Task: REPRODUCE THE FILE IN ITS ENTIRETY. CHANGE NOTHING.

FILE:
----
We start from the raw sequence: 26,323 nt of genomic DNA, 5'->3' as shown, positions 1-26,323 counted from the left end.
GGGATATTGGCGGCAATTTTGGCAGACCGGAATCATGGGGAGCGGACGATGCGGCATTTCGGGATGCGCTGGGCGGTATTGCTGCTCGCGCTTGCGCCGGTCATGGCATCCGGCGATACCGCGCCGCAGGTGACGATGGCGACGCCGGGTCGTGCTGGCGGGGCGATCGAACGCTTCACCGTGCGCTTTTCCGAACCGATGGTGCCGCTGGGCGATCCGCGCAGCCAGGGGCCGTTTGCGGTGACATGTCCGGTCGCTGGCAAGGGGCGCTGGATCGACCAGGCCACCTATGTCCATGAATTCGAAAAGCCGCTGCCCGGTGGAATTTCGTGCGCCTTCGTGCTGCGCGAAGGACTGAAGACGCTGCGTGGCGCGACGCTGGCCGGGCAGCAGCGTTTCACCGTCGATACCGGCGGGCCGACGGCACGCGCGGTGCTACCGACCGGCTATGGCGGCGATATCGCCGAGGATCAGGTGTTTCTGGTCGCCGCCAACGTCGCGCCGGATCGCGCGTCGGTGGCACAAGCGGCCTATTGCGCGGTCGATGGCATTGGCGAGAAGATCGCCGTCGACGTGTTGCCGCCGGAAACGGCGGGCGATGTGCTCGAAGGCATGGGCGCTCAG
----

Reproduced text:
We start from the raw sequence: 26,323 nt of genomic DNA, 5'->3' as shown, positions 1-26,323 counted from the left end.
GGGATATTGGCGGCAATTTTGGCAGACCGGAATCATGGGGAGCGGACGATGCGGCATTTCGGGATGCGCTGGGCGGTATTGCTGCTCGCGCTTGCGCCGGTCATGGCATCCGGCGATACCGCGCCGCAGGTGACGATGGCGACGCCGGGTCGTGCTGGCGGGGCGATCGAACGCTTCACCGTGCGCTTTTCCGAACCGATGGTGCCGCTGGGCGATCCGCGCAGCCAGGGGCCGTTTGCGGTGACATGTCCGGTCGCTGGCAAGGGGCGCTGGATCGACCAGGCCACCTATGTCCATGAATTCGAAAAGCCGCTGCCCGGTGGAATTTCGTGCGCCTTCGTGCTGCGCGAAGGACTGAAGACGCTGCGTGGCGCGACGCTGGCCGGGCAGCAGCGTTTCACCGTCGATACCGGCGGGCCGACGGCACGCGCGGTGCTACCGACCGGCTATGGCGGCGATATCGCCGAGGATCAGGTGTTTCTGGTCGCCGCCAACGTCGCGCCGGATCGCGCGTCGGTGGCACAAGCGGCCTATTGCGCGGTCGATGGCATTGGCGAGAAGATCGCCGTCGACGTGTTGCCGCCGGAAACGGCGGGCGATGTGCTCGAAGGCATGGGCGCTCAG